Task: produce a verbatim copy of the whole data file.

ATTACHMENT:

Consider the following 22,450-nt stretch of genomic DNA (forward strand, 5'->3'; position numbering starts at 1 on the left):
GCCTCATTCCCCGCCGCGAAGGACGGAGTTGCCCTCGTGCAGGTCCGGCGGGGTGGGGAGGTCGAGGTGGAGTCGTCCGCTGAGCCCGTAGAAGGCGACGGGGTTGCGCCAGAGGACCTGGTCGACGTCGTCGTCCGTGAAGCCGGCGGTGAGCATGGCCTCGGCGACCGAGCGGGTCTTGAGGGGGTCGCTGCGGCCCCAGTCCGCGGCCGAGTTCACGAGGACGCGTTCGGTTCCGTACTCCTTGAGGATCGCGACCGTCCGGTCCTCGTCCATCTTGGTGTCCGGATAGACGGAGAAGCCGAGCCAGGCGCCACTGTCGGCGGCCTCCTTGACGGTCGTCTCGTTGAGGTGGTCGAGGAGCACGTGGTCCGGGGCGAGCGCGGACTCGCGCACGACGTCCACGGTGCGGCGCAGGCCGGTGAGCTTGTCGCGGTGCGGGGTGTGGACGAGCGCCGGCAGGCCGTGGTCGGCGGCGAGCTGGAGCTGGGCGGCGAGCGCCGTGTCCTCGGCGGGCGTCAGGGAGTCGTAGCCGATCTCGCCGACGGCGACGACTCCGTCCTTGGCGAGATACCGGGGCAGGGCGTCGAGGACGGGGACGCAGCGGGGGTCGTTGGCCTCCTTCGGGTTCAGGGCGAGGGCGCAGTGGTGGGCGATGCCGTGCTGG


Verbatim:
Consider the following 22,450-nt stretch of genomic DNA (forward strand, 5'->3'; position numbering starts at 1 on the left):
GCCTCATTCCCCGCCGCGAAGGACGGAGTTGCCCTCGTGCAGGTCCGGCGGGGTGGGGAGGTCGAGGTGGAGTCGTCCGCTGAGCCCGTAGAAGGCGACGGGGTTGCGCCAGAGGACCTGGTCGACGTCGTCGTCCGTGAAGCCGGCGGTGAGCATGGCCTCGGCGACCGAGCGGGTCTTGAGGGGGTCGCTGCGGCCCCAGTCCGCGGCCGAGTTCACGAGGACGCGTTCGGTTCCGTACTCCTTGAGGATCGCGACCGTCCGGTCCTCGTCCATCTTGGTGTCCGGATAGACGGAGAAGCCGAGCCAGGCGCCACTGTCGGCGGCCTCCTTGACGGTCGTCTCGTTGAGGTGGTCGAGGAGCACGTGGTCCGGGGCGAGCGCGGACTCGCGCACGACGTCCACGGTGCGGCGCAGGCCGGTGAGCTTGTCGCGGTGCGGGGTGTGGACGAGCGCCGGCAGGCCGTGGTCGGCGGCGAGCTGGAGCTGGGCGGCGAGCGCCGTGTCCTCGGCGGGCGTCAGGGAGTCGTAGCCGATCTCGCCGACGGCGACGACTCCGTCCTTGGCGAGATACCGGGGCAGGGCGTCGAGGACGGGGACGCAGCGGGGGTCGTTGGCCTCCTTCGGGTTCAGGGCGAGGGCGCAGTGGTGGGCGATGCCGTGCTGG